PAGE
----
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Protecting Old People from Falling into Poverty in Thailand

By: Emmanuel Skoufias, Somchai Jitsuchon, Mitchell Wiener, Hana Brixi, Pamornrat Tansanguanwong, Lars Sondergaard

Thailand is aging rapidly, and the proportion of working-age people is shrinking. The poverty rate is higher among people over 60.

  • Thailand’s population has peaked and will begin to decrease in 2030
  • The proportion of people over 60 will increase dramatically over the next 50 years, from 15% in 2010 to 35% in 2060.
  • The proportion of working-age people (age 15-59) will shrink, from around 54% in 2020 to 46% in 2050
  • The poverty rate is higher among the elderly compared to the poverty rate in the total population– in 2010, 10.9 % of people over 60 were poor, while only 7.7% of the total population were poor

The government has many pension programs in place to address this challenge, but more can be done to improve effectiveness

  • There are currently eight separate pension programs covering different portions of the population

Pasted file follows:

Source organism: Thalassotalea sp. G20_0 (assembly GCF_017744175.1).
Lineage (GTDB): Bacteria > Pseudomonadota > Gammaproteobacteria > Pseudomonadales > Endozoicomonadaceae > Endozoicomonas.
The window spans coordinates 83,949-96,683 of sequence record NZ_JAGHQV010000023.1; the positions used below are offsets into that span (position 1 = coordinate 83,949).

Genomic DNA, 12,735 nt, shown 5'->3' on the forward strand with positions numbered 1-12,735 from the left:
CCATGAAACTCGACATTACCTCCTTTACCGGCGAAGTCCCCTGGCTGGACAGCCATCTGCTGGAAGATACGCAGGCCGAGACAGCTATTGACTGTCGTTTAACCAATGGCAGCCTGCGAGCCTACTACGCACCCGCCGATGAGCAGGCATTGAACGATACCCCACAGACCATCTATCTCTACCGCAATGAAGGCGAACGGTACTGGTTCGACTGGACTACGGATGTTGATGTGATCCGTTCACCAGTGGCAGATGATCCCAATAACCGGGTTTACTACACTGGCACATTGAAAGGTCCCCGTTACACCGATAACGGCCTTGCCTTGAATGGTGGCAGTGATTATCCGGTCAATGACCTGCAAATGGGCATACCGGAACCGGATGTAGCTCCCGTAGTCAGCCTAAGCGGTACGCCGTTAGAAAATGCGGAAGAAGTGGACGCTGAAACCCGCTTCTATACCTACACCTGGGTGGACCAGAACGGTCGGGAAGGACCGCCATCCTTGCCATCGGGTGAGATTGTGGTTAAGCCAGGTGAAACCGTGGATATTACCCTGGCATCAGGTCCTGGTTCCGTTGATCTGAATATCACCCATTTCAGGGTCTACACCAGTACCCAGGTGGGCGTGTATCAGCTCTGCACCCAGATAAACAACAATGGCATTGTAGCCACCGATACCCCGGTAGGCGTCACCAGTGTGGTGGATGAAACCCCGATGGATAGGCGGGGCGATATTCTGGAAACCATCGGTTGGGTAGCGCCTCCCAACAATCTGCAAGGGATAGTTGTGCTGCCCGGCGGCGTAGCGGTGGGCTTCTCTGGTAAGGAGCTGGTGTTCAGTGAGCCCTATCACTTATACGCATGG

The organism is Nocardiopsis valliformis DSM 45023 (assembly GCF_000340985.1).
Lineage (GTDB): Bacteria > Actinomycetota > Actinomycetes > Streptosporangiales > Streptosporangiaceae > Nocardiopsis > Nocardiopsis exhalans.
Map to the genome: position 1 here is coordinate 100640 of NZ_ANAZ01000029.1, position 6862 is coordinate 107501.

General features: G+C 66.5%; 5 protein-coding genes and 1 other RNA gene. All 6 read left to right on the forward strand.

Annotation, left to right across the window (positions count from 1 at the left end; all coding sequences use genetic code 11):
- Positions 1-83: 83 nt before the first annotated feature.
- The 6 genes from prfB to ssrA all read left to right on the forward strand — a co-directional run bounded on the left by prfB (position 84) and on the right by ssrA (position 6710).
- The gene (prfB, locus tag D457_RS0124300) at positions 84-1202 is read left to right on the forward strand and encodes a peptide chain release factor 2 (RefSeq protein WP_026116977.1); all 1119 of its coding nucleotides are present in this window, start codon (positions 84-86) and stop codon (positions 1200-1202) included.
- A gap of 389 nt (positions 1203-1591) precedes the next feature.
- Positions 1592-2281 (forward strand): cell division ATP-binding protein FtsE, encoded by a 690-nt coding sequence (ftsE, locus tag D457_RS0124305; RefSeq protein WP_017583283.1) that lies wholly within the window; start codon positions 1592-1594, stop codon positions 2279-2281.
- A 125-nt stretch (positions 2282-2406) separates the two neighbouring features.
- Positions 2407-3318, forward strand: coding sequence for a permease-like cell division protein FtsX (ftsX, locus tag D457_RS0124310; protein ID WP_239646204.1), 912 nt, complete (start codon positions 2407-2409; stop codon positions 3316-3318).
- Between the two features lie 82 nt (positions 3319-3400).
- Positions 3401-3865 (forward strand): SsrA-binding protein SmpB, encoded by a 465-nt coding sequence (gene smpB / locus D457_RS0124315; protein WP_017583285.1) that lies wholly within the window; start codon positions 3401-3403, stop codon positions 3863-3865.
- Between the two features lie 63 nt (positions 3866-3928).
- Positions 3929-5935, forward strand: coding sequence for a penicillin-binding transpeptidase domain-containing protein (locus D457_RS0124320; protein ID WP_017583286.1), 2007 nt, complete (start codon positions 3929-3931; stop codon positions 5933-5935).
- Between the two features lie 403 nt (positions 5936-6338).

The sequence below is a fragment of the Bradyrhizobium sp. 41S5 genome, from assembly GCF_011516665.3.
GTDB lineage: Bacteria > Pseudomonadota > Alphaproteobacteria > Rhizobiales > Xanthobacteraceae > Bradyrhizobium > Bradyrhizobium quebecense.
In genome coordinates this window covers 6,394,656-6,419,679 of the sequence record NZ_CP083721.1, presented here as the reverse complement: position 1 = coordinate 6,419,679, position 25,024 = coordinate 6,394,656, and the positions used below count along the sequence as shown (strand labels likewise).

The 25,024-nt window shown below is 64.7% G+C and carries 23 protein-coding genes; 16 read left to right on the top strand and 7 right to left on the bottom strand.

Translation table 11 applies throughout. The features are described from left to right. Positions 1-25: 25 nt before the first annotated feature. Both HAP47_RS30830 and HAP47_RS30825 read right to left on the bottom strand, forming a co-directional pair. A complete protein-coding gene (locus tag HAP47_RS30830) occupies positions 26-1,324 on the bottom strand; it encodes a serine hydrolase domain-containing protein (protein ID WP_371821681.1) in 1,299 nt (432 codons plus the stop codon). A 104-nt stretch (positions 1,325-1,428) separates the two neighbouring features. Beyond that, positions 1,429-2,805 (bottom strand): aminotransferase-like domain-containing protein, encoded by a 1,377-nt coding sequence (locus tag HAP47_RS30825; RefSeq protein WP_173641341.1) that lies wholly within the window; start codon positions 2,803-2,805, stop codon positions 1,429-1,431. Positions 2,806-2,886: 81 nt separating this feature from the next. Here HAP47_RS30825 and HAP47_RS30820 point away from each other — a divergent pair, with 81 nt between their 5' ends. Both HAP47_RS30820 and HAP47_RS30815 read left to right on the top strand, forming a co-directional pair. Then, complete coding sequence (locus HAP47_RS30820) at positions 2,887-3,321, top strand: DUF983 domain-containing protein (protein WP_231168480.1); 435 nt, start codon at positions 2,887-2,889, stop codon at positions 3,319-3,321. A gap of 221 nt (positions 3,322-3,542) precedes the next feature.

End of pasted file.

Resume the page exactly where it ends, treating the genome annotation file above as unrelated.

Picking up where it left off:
• The majority of benefits are going to those who are not poor -- only the Old Age Act appears to have a significant impact on preventing old age poverty, especially in the informal sector
  • Several programs lack an adequate legal framework
  • There is no pension and provident fund supervision agency, or a consolidated financial institution regulator
  • Without a well articulated national pension policy, there is duplication and lack of coordination among ministries sponsoring separate pension programs, which are supported by other social assistance and community programs

Various policy options are available to consolidate and rationalize the wide range of Thai pension systems, with greater focus on reducing poverty among the elderly.

  • The government can consider:
  1.  Rationalizing and reducing the number of pension program
  2. Creating a pension regulator
  3. Establishing clear responsibility for overall pension policy
  • The universal social pension under the Old Age Act is responsible for covering citizens aged 60 and above who are not covered by any other formal pension program.
  • The government can save significant expenditures by restructuring this program to target pensioners who are poor or need it most, to eliminate poverty completely for this group.